Stelian Alexandru Borz, Marina Viorela Marcu, Maria Francesca Cataldo

Abstract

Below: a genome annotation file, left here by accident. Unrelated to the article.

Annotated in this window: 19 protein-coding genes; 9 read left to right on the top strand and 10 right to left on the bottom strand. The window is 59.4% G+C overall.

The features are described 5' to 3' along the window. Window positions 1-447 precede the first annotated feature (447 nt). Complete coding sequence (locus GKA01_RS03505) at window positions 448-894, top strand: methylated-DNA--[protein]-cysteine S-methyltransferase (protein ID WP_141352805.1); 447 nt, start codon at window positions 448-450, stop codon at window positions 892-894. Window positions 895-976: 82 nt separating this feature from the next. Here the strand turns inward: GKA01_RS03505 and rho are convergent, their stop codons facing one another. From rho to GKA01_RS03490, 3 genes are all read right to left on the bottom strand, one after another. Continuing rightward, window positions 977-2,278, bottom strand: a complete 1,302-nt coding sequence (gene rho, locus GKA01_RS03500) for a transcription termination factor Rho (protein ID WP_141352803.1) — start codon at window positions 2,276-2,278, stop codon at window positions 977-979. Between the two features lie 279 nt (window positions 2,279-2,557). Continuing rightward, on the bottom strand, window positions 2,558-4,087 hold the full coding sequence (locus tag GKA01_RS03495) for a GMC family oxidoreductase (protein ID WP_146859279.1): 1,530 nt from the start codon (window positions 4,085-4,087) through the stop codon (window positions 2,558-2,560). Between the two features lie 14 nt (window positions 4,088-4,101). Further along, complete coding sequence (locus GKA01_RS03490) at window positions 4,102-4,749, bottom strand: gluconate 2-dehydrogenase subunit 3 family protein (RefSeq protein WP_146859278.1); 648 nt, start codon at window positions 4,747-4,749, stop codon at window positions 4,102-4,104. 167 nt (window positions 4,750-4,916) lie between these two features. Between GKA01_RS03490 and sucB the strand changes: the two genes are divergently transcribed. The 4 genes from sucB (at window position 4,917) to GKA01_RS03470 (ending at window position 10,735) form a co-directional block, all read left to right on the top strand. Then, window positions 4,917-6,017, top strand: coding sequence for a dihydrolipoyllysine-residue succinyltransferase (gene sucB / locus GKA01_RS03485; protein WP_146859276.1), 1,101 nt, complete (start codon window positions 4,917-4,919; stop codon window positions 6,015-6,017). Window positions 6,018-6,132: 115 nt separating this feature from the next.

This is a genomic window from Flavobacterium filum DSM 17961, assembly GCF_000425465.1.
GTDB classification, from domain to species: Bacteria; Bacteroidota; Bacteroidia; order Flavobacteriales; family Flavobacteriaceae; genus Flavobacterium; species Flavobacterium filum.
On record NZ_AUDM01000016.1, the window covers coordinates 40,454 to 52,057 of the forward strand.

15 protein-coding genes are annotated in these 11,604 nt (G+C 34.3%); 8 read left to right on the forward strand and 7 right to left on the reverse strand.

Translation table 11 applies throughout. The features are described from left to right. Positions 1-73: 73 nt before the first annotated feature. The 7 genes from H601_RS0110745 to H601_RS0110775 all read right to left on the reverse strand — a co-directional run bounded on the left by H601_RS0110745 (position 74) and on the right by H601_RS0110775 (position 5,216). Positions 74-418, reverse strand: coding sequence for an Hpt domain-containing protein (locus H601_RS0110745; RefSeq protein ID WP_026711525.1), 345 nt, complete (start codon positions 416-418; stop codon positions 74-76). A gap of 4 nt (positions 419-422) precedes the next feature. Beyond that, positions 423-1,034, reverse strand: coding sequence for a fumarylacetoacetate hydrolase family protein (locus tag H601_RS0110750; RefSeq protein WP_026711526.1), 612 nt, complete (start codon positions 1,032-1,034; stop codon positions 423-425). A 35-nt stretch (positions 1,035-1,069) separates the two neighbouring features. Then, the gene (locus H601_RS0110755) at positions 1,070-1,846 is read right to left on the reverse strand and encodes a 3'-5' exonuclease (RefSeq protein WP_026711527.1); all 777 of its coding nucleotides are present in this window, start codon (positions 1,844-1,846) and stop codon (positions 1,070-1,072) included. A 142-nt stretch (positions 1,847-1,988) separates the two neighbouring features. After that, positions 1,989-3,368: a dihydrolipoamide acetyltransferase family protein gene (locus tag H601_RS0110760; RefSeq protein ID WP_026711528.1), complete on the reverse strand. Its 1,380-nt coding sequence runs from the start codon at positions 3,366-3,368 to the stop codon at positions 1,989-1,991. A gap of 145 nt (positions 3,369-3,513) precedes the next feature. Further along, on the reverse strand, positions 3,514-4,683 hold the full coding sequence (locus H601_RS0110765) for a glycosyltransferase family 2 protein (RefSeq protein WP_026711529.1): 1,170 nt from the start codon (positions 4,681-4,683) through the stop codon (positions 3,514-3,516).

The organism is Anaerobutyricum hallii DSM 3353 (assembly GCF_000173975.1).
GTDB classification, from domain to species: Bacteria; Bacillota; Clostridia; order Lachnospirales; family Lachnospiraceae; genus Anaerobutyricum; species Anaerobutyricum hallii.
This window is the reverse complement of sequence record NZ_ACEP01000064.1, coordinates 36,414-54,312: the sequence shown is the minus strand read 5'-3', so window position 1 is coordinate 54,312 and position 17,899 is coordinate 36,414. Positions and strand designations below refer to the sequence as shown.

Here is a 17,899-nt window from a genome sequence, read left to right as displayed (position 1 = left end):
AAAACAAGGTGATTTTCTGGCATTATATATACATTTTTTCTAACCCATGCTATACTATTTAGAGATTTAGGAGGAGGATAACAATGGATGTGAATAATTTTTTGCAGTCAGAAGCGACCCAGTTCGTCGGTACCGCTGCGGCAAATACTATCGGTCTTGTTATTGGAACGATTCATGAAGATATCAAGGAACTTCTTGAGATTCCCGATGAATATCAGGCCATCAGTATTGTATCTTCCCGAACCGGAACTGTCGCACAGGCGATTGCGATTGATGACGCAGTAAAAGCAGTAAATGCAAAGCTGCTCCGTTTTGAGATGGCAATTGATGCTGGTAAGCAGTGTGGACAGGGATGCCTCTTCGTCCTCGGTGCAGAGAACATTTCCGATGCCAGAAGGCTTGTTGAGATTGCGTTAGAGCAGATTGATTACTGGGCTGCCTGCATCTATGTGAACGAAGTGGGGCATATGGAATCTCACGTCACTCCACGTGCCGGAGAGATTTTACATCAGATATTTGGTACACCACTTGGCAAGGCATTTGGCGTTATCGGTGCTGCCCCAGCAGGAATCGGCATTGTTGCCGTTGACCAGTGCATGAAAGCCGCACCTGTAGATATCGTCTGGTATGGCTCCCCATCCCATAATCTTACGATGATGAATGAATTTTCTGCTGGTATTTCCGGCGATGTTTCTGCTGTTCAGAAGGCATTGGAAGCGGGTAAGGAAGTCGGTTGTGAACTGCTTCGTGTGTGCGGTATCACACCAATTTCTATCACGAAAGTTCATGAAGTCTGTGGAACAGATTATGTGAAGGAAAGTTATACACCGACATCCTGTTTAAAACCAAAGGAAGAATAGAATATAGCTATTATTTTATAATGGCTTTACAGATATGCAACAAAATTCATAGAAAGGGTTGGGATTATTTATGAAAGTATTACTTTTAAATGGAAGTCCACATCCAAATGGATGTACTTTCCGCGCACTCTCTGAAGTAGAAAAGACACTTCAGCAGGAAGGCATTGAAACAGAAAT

Forwarding technology is well established in use around the world but, at the same time, forwarders are expensive machines that require a good planning to ensure the sustainability of operations. In addition, forwarder market is characterized by a limited pool of customers, therefore innovation attempts may be limited compared to other product development industries. Since the steps towards a full automation of operations are still at their beginning, improvements of forwarder machines may rest in developing and integrating components that could contribute to an increased effectiveness. To respond to such challenges, the Forwarder2020 project developed innovative components that were integrated in a number of forwarder prototypes based on a market pull approach that resulted in a flexible adaptation to customer requirements and work environments. Since one of the typical work environments was that of low access forests, some components (i.e. suspended cabin and transmission system) were engineered to enable faster and safer operations and to economize fuel. As a common validation step is that of bringing field evidence on the performance improvement, this study evaluated the operational speed, productivity and fuel consumption of a forwarder prototype in conditions of a steep-terrain low-access forest. The main findings were very promising as the prototype was able to operate at significantly increased speeds and the fuel savings were evident. For an average forwarding distance of about 1.5 km, net productivity and efficiency rates were estimated at 14.4 m3/h and 0.07 h/m3, respectively. They were related to the availability of wood, and further improvement of such figures is possible by a better organization of tree felling and processing. Operational speed was affected by the condition of skid roads used for forwarding, which were harsh. During the transportation tasks developed on roads typical for forwarding, the machine was able to sustain average speeds estimated at 8 km/h. As a matter of fact, in such tasks, the dominant operational speed (almost in 100% of the cases) was higher than 5 km/h irrespective of the road condition. Hourly fuel consumption was estimated based on the time in which the engine was working and it amounted to 17.1 l/h. More importantly, by considering the forwarded payload in terms of volume and mass, the unit fuel consumption was estimated to be 1.25 l/m3 and 1.47 l/t, respectively. These results bring evidence on the performance improvement by modular innovation. In fact, such solutions could answer the challenges related to the sustainability of forest operations in low access forests.